The joy and despair of crew selection decisions


Around this time of year crews are selected for summer racing in the Northern Hemisphere and by national team selectors for the World Champs and Olympics.

Selection is a tense, nervous time for athletes and it has a particular set of social issues that affect coaches, selectors / club captains and the group of athletes under consideration.

When you get picked for a crew

There’s little nicer than getting confirmation that you are in the crew you want for the summer season.  Here’s Sarah Gray telling her local newspaper about her recent trial.

“Extremely nervous … emotionally and physically stressful” was how the 21-year-old Wanganui rower described last week’s national trials and the anxious wait for the team announcement. “There were nine of us going for four places, so it was a bit tense. I was happy when the week was over.”

When you don’t get picked for a crew

The relief of getting the final news is palpable in Sarah’s quote above.  But of course in any selection there will be both winners and losers.  Some people will not make the crew, she adds.
“We were all busy congratulating each other but for everyone who is in the team, there is someone who has missed out.

“That’s very hard because we all know one another and we are all friends.”
Matthew Pinsent, interviewed recently said that he fears “the disappointment for talented British rowers who miss out on places for London 2012 could be so acute that it will be something they never get over.”  And we all know that nobody remembers who was in a losing Boat Race crew – something Sir Matt knows as he was a losing President in 1993.

And what happens if a ‘favoured’ athlete doesn’t have to trial?  There was quite a lot of online reaction to Zac Purchase’s announcement on his blog that he did not have to attend the GB trials – one other lightweight squad member commented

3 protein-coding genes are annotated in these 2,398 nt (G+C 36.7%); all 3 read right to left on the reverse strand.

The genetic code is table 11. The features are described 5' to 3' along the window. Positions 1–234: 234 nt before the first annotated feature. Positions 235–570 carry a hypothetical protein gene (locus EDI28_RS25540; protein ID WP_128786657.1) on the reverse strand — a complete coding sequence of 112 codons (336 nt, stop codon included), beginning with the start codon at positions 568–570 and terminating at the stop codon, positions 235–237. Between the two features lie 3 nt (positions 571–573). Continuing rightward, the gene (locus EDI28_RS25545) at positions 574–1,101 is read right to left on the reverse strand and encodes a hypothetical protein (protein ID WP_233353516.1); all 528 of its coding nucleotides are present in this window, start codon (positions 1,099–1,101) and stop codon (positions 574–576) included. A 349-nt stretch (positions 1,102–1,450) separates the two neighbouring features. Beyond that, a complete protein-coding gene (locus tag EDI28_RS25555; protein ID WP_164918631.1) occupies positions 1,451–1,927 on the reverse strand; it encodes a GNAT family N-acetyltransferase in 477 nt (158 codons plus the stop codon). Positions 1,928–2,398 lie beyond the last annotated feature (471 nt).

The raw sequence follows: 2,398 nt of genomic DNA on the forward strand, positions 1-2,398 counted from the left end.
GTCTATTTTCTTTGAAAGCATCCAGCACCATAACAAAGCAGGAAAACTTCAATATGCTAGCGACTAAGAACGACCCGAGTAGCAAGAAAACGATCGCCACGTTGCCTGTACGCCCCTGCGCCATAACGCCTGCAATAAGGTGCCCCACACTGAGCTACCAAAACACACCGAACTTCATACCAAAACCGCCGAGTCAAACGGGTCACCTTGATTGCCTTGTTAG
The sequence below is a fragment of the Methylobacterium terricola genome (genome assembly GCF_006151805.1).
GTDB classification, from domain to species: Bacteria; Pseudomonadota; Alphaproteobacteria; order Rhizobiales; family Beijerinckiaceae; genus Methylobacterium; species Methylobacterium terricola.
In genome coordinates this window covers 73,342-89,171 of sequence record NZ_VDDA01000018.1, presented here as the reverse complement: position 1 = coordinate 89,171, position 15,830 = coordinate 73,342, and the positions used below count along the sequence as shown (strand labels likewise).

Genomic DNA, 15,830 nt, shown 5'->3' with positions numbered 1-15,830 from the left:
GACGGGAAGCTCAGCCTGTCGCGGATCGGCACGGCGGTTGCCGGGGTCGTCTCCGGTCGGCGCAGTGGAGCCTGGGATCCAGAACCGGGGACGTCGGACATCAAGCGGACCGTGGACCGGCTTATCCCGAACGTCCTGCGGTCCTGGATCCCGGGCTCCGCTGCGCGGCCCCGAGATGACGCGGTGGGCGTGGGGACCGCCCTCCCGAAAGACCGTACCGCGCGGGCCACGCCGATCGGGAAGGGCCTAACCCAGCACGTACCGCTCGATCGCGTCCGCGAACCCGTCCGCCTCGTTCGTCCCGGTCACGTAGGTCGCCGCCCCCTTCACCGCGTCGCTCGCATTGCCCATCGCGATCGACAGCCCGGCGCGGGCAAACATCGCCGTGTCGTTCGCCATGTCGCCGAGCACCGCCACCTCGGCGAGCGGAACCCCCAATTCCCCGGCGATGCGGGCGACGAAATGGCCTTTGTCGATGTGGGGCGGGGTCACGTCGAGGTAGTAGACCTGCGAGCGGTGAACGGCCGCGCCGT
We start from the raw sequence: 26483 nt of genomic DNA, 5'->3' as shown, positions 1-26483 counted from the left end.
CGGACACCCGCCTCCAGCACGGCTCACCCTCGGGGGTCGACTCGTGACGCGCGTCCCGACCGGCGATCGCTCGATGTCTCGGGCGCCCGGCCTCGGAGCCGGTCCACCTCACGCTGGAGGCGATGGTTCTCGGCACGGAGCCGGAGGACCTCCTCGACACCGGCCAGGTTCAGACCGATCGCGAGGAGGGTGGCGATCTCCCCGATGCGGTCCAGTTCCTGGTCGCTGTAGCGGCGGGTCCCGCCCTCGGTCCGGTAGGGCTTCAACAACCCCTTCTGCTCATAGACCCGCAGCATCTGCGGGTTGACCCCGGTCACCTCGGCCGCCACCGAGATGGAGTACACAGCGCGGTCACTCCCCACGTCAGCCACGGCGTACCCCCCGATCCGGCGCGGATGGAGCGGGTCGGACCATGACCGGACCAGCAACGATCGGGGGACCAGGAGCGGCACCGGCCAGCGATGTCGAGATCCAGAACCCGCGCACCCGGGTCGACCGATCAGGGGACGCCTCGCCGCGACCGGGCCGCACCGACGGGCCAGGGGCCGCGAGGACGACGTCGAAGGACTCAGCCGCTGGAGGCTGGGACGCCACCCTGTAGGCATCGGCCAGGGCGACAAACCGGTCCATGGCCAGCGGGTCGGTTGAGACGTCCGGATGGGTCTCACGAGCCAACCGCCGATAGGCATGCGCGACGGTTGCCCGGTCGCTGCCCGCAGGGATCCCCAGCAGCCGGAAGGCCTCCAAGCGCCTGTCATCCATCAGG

This is an arrogant blog and insulting to the rest of our Lightweight team.


So how should a coach ‘name’ the crew?

It is not easy for a coach either.  He may have picked the athletes he wants but how to communicate that to the squad of athletes?  Is there a ‘good’ way to announce good and bad news?

  • Take the ‘losing’ athletes aside and speak to them first
  • Announce the crew to everyone simultaneously
  • Allow losing athletes to speak one on one to him 24 hours after the announcement

The problem with the first is that everyone knows who isn’t in the crew because they have been taken aside.  The second means it’s hard for the winners as they may feel they can’t look pleased while their friends are suffering and some may show emotions they would later prefer to have concealed.

One coach we spoke to said they like to allow the third option to happen after a public announcement or public posting on a message board of the decision.  This allows private emotion and hard questions to be asked and answered in a confidential meeting.

Another told me about Harry Mahon when selecting a quad from 7 athletes – asked each man to write down who he thought the best 4 athletes were and give it to him.  And most of them agreed with his choice.  I think this may work well in some situations.

Raf Wyatt suggested another version of this which she uses –  to ask the squad to write down Who you’d like to be in the boat with you if you are in the last 500m of a race and sitting half a length down on the winners – which nicely adds an element of skill, fitness and psychological toughness to the selection decision.

What about you?

Are you an athlete – what is the worst way and best way you’ve been told about selection decisions?  Are you a coach and do you have a recommendation that we haven’t described?


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